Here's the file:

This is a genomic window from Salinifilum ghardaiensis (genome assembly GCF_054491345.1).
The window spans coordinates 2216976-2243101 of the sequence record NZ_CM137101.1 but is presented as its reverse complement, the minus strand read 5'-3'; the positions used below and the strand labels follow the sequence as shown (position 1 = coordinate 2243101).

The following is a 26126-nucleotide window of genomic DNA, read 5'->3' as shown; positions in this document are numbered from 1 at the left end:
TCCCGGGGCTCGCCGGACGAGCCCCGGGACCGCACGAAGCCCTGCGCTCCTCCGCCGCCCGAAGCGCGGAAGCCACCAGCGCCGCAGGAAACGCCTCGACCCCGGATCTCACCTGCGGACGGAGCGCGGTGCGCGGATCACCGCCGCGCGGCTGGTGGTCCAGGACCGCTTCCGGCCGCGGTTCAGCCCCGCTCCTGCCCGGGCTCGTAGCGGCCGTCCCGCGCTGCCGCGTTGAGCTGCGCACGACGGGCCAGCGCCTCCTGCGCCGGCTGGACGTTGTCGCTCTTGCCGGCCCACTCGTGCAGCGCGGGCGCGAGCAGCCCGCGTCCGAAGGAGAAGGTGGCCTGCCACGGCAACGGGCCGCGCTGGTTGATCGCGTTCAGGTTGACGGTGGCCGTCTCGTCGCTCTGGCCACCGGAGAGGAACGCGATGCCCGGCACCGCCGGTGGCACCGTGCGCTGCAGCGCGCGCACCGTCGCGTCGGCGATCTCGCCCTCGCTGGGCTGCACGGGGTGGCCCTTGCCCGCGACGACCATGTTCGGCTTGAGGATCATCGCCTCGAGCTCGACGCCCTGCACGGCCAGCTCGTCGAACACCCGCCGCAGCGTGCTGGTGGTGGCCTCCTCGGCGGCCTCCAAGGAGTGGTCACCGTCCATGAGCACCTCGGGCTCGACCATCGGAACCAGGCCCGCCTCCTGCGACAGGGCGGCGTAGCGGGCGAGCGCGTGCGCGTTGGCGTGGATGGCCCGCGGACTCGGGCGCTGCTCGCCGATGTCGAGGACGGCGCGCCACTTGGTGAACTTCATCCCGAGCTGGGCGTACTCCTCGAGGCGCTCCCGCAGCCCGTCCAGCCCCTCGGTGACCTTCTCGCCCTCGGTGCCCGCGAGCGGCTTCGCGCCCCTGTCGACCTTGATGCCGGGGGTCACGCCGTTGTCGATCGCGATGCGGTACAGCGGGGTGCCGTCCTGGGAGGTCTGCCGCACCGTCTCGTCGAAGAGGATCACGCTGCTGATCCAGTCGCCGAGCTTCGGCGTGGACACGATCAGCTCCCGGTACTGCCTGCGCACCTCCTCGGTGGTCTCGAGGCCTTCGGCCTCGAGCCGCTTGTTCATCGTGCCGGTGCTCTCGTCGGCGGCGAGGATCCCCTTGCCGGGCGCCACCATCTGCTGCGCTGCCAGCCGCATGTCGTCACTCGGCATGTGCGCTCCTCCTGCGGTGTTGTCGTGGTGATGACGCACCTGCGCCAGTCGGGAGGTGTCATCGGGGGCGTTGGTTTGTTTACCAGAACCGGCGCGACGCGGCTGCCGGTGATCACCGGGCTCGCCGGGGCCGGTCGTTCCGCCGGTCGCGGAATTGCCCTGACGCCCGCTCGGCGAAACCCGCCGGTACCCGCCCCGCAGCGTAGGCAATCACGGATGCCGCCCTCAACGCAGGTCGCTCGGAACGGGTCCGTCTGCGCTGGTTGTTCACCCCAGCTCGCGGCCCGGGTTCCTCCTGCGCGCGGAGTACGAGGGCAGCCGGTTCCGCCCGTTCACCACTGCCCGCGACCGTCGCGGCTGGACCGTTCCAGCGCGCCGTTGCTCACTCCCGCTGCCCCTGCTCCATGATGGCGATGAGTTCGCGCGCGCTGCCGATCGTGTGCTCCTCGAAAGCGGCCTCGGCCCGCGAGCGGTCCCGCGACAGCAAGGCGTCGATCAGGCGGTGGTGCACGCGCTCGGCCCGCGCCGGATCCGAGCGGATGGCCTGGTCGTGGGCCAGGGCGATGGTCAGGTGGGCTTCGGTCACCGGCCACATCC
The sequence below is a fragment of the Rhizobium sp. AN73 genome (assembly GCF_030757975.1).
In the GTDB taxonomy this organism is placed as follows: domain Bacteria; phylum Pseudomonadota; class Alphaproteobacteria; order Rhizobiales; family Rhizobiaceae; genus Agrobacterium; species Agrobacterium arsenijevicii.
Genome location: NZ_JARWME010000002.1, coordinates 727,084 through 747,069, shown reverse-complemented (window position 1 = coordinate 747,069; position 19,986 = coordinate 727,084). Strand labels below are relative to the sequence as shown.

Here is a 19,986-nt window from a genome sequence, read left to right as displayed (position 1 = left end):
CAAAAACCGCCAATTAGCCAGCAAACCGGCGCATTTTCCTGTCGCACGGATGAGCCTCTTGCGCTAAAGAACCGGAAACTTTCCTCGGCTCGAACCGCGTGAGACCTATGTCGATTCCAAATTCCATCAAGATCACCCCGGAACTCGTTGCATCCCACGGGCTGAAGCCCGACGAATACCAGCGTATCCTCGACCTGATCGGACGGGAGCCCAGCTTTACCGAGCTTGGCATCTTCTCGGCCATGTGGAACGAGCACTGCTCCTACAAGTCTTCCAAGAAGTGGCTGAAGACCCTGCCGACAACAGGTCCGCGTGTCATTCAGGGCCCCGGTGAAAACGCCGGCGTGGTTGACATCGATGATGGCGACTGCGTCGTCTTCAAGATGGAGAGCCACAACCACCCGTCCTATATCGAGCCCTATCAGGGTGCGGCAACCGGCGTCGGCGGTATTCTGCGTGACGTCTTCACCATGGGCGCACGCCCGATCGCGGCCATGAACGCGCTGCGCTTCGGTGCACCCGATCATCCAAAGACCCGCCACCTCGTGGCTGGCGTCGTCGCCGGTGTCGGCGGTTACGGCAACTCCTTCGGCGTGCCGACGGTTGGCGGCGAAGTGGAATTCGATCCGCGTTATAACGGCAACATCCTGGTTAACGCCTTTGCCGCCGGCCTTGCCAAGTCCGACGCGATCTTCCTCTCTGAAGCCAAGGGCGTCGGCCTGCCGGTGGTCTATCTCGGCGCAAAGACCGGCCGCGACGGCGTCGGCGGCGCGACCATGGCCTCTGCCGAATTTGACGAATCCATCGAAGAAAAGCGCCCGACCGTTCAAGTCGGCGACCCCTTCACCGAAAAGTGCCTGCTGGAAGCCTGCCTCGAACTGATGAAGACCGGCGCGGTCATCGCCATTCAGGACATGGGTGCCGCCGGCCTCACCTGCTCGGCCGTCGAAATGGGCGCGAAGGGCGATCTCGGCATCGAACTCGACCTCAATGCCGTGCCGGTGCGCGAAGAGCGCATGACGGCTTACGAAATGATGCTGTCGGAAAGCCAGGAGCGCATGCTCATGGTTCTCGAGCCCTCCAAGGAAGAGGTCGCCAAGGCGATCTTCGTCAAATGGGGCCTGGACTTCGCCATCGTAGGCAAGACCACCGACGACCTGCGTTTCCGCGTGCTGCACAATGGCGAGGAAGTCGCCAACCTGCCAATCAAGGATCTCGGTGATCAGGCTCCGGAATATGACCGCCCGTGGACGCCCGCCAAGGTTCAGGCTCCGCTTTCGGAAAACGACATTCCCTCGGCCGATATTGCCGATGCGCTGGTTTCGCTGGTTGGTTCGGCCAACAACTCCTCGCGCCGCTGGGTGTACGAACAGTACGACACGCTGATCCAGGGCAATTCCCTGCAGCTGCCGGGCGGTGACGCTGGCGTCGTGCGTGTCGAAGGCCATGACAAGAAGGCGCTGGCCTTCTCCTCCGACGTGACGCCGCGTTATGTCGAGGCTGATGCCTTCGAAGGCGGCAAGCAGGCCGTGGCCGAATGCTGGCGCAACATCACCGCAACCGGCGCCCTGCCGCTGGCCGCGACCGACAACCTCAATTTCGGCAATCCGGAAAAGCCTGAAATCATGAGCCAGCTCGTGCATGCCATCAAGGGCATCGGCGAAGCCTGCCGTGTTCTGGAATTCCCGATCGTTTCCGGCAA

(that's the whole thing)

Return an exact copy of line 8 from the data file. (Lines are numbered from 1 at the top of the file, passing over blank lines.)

Here is a 19,986-nt window from a genome sequence, read left to right as displayed (position 1 = left end):